England’s education reforms will have little quantifiable impact on education quality unless the government makes significant changes to increase school autonomy and competition, and lifts the ban on for-profit schools.
The majority of parents cannot exercise school choice effectively because:
- Location remains the key factor in admissions, so that it is generally only wealthy parents who can gain access to the best schools.
- An excessively political free school application process, burdened by overly stringent regulations and planning restrictions discourages new school providers from applying, limiting their ambition to expand.
- Poorly performing schools are kept afloat through additional investment, making entry to local markets difficult for new providers and muting any incentive they might have to improve.
- Parents themselves are not supplied with the information they need and in a format that is accessible to them.
Though the English system is superficially based on parental choice, these and other constraints interfere with what could be a highly effective mechanism for raising education quality. In this new research, Incentivising excellence: school choice and education quality, Gabriel H. Sahlgren demonstrates that to increase education quality significantly, a series of reforms are necessary.
- The introduction of a national and universal voucher system. Vouchers should be redeemable across the variety of educational settings, both state-funded and private. Choice should be mandatory, with no default school, and should entail involvement in the actual financial transaction process.
- Differentiated funding. In so far as the real cost of educating children depends on their ability and background, the voucher should be differentiated. Several brackets based on family income, similar to the current progressive income tax brackets, should be adopted, extending the basis of the pupil premium to account for the fact that privileged and/or high-achieving pupils are correspondingly cheaper to educate
- A radical change in the government’s approach to free school licensing. To expand supply, and increase competition, the complex bureaucracy associated with the approval of new schools should be cut back. Applicants should have only to meet minimum requirements and to provide their own capital.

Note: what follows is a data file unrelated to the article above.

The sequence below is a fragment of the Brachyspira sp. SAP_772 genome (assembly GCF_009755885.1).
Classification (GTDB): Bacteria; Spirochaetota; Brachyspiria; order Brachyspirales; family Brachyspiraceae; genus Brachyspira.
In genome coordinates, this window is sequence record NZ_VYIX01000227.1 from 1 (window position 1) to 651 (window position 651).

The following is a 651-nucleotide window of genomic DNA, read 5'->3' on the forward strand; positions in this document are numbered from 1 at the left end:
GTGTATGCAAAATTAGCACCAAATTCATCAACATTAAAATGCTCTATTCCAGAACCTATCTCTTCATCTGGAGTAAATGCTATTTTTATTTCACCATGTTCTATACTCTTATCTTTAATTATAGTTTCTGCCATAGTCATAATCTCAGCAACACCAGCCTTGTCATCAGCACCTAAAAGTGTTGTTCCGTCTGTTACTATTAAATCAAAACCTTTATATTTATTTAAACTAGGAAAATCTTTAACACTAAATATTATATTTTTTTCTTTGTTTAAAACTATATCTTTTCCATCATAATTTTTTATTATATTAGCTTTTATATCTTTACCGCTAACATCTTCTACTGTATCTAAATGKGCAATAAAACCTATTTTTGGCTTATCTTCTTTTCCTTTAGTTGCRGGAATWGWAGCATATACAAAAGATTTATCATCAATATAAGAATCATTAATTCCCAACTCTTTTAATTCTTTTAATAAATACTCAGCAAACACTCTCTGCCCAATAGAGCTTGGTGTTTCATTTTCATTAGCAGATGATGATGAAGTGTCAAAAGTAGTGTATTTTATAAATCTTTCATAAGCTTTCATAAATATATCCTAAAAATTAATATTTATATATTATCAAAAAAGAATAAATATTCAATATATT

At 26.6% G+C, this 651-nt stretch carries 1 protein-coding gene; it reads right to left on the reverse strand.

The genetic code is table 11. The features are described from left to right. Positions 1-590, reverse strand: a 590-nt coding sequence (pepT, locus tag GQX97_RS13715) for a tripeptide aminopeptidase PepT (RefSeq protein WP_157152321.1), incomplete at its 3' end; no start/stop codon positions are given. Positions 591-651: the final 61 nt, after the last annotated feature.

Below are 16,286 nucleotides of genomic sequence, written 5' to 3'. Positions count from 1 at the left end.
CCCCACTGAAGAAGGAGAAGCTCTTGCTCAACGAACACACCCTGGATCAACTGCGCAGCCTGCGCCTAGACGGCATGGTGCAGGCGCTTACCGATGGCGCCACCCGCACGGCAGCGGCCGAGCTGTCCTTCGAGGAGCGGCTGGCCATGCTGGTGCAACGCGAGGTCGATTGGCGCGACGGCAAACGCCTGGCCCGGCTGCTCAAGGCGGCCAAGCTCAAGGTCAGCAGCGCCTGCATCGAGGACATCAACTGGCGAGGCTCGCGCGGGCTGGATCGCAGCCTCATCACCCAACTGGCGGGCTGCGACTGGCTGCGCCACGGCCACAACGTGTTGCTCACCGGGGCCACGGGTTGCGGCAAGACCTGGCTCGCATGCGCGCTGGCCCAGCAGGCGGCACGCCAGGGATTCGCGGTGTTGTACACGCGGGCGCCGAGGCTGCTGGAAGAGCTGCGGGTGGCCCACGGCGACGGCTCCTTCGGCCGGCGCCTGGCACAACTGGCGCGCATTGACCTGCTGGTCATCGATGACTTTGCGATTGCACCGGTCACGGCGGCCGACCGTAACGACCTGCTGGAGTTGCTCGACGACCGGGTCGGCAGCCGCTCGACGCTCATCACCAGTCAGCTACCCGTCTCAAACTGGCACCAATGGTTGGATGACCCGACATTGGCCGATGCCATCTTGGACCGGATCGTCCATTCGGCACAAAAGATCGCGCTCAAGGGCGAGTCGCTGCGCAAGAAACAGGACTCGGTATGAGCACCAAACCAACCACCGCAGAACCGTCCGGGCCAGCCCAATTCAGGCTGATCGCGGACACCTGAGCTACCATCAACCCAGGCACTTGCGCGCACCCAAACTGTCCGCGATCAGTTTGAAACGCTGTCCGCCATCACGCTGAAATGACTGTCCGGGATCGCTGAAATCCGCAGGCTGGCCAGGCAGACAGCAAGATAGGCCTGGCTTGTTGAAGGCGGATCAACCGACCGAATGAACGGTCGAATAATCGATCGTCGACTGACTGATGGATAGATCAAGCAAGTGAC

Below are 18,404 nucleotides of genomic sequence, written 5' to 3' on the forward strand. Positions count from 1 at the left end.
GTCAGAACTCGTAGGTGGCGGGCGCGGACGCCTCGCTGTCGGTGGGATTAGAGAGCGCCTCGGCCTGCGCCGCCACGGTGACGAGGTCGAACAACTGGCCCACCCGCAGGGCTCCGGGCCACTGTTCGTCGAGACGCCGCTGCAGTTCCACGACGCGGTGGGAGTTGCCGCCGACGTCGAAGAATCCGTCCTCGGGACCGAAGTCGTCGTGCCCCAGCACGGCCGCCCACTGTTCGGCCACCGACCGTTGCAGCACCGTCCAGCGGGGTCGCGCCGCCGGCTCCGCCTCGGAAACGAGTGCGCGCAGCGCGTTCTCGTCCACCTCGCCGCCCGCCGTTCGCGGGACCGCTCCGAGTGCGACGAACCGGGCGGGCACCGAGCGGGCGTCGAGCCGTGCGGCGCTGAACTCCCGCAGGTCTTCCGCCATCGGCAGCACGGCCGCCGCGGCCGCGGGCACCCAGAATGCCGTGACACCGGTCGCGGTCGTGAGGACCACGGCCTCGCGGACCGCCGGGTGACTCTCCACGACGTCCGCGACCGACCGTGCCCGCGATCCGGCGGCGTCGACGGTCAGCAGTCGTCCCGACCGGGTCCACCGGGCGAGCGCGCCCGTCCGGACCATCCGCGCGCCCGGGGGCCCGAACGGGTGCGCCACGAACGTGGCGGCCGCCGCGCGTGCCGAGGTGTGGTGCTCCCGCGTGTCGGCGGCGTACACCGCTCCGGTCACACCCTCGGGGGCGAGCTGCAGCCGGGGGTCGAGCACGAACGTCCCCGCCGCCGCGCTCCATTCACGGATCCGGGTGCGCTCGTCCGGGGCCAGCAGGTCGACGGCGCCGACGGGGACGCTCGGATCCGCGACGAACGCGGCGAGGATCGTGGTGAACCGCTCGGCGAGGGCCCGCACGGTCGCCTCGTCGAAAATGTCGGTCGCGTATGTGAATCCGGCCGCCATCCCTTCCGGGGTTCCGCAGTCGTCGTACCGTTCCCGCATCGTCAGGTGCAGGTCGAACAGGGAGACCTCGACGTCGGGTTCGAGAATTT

- Closure of failing schools. Failing schools managed by public authorities are rarely closed down, despite the detriment they cause to pupils’ education and the costs involved in maintaining them. Turning such schools around usually entails radical changes in staffing – a practice which emulates school closure. Despite being politically difficult, preparedness to actually close failing schools is crucial to improving standards.
- Improve the information and accountability system. The aim of isolating school effectiveness from pupil ability should not be abandoned. Better information on factors such as family composition, income, and parental education, is required to identify the schools at which pupils would be most likely to improve. Information provision should not be the exclusive scope of government, but should be made available via a number of different sources.
Commenting on the report, James Croft, Director of The Centre for Market Reform of Education, said:
“Increasing school choice and competition ought to be an effective mechanism for raising education quality, but most reforms attempted to date have been hampered by a combination of insufficient autonomy for schools to experiment, inadequate incentives for schools to expand, and constraints on parents’ ability to make informed choices. The proposals which emerge from this book offer the p